You have only to look as far down the page as the quote from Frank's blog about the purpose of monogamy, and see that there are things about "the gay life-style" [in reality, kids, not rhetoric] which can be off-putting for someone who is looking to find sex within a love relationship. I still am. I have never been able to separate the two, and where it has been separated, I suffered terribly--one reason why I turned my back on the experiences I had had with men. Now I can say that it was circumstance, but how was I, how is anyone, to know that? You can't. I wasn't surprised when the Goat propositioned me on our date; I was sort of expecting it, at some point, if not quite as early on as it happened. But I won't pretend that I wasn't blind-sided by a speeding freight-train when I found that sexual encounter came with love in its wake.

Everything Jen says may be true of some married gay husbands--many, maybe even most, of them, of us, married to hide what they were. For us, hiding who we were may have become second nature to the point that we were no longer actively lying to anyone--the lie had become too big to doubt. That was more or less Goebbels' idea, after all: repeat anything often enough and people will believe it.

My response was, as I said, visceral. But the same idolatry of "truth" that made me tell my bride-to-be all [or just about all] the sordid details of my working both sides of the street, has had me mulling that response ever since. And I have to admit that, much as I claim that many things led to my divorce, there is a point of view in which all of them stem either from my well-developed selfishness [and you'll just have to take my word on that one] or from the fact of my sexual ambiguity.

Yes, it's true: I was "out," even to my parents and many of my siblings, and there was sort of a general sigh of relief when I brought my bride home to meet them, not least from me. I of course wished I had not been quite so open before, but it was too late for that. As I think I have said, at least one of my sisters tried to enlist the others in getting our parents to derail the wedding--so there were some people who were convinced by one set of actions on my part but not the other. Why should one set of actions weigh any more than the other? Well, my life in the last four or five years answers that question one way, though with slightly different events and external pressures, the answer might have been different.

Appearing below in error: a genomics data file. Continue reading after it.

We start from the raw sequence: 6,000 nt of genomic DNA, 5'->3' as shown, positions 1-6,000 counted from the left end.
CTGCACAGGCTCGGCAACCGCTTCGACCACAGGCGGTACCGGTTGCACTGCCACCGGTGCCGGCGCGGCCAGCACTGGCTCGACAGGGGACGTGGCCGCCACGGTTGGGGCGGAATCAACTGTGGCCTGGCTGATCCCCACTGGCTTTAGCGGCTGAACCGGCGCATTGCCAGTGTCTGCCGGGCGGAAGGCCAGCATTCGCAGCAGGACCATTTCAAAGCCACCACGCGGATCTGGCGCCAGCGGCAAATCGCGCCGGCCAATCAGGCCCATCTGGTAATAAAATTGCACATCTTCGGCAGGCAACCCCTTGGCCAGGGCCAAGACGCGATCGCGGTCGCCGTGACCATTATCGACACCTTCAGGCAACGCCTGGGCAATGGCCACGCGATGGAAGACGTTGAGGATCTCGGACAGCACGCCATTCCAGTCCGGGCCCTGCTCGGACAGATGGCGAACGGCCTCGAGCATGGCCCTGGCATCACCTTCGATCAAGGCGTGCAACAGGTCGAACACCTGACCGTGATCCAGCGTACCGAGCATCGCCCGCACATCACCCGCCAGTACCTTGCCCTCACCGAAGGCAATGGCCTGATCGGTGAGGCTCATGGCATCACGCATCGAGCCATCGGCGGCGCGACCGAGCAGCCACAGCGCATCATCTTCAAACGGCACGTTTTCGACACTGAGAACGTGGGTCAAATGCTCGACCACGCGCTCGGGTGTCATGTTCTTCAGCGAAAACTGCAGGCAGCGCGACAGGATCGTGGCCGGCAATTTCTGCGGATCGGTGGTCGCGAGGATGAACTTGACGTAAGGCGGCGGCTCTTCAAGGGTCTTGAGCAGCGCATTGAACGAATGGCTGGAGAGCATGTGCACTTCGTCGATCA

What I was no longer able to survive was the silence. After years of carefully maintaining the silence for our sake, I found myself maintaining it only for her sake alone; to some extent, maintaining it only became truly untenable, as opposed to merely unbearable, when it was imposed by decree rather than maintained for any reason of my own. Now, was Isis' inability to bear my speaking the truth about myself rooted in my sexuality? to some extent, yes, but there are surely other things at that root as well. She has gone so far as to deny to my children that I ever offered to stay faithful to her in deed as long as she allowed me to speak the truth about myself. I even understand that; the shaming is profound, no matter how the marriage itself works out.

So, let me say to Jen: I thought of nothing and no one but my wife and myself, and our happiness, when I married her. Many years later, I could see, when I first tried to tell her "the truth" I had rediscovered--that what lasted thirty years was no "phase," that leather was hard-wired in at a profoundly reptilian level--how profoundly it pained her, and I swore myself to silence. For twelve long years after it became abundantly clear that I was not only as gay as ever, but as attracted to things which I found as repellent as I found them attractive, I maintained the silence for her sake. Then I reached the point where the silence was killing me. And she was reaching the point where she saw the silence that made her life bearable slowly eroding as first one, and then another, of our friends, became aware of what was going on. Not that there was anything "going on," of course, I was far too high on my own rectitude to live on the "down low." I am after all the man who took his marriage vows so seriously he ended his marriage...

I'll close with the words of Frank's debate partner:
I was rather taken aback by one person's response to me. He said that the mistake that a lot of ex-married men make is to try and have a monogamous relationship with a man. It's generally the kiss of death in such relationships and he advised that I seek an open or semi-open relationship. After all, he opined, the real reason for a monogamous relationship is so that you can "bareback."